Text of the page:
for 2 nodes using TokuDB, 4% for 180 partitions, 40% for 2000. For 12
    partitions, the difference remains negligible. The solution for this issue will
    be to enable to increase the number of partitions efficiently, so that nodes
    can keep a small number of them, even for DB that are expected to grow so much
    that many nodes are added over time: such feature was already considered so
    that users don't have to worry anymore about this obscure setting at database
    creation.
    
    Read performance is only slowed down for applications that read a lot of data
    that were written contiguously, but split in small blocks. A solution is to
    extend ZODB so that the application tells it to chose new oids that will end up
    in the same partition. Like for insertion, there should not be too many
    partitions.
    
    With RocksDB (MariaDB 10.2.10), it takes a significant amount of time to
    collect all last ids at startup when there are many partitions.
    
    ## Other advantages
    
    - The storage layout of data is now always the same and does not depend on
      whether rows came from replication or commits.
    - Efficient deletion of partition to free space in-place will be possible.
    
    # Considered alternative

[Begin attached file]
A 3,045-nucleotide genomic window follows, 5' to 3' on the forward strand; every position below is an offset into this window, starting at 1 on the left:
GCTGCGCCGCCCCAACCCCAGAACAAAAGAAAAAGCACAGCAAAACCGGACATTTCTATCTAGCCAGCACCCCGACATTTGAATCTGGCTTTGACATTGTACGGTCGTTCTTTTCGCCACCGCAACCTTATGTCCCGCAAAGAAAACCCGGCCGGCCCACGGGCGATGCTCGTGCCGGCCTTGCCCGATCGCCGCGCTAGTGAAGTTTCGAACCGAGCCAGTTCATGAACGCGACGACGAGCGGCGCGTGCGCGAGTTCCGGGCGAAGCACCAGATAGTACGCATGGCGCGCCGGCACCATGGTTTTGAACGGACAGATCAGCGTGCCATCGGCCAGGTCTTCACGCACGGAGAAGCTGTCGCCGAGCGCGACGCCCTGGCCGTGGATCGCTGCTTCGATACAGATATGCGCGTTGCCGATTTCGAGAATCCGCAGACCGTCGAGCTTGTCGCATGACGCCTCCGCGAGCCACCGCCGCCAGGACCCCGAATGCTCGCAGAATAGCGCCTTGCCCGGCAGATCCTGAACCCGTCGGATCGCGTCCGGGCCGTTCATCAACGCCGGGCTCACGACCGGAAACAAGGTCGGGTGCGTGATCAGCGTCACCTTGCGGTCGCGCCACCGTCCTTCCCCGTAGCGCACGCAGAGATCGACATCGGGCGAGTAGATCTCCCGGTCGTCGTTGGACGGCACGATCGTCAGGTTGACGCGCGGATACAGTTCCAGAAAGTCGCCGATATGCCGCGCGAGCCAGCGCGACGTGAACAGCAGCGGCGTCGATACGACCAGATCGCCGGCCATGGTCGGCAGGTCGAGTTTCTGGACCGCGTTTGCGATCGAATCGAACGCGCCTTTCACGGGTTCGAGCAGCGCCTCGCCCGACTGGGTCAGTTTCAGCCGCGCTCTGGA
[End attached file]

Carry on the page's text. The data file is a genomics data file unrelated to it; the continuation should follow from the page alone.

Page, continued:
The only serious alternative was to replicate as many partitions as possible at
    the same time, ideally all assigned partitions, but it's not always possible.
    For best performance, it would often require to synchronize new nodes, or even
    all of them, so that thesource nodes don't have to scan 'data' several times.
    
    If existing nodes are kept, all data that aren't copied to the newly added
    nodes have to be skipped. If the number of nodes is multiplied by N, the
    efficiency is 1-1/N at best (synchronized nodes), else it's even worse
    because partitions are somehow shuffled.
    
    Checking/replacing a single node would remain slow when there are several
    source nodes.
    
    At last, such an algorithm would be much more complex and we would not have the
    other advantages listed above.
    by Julien Muchembled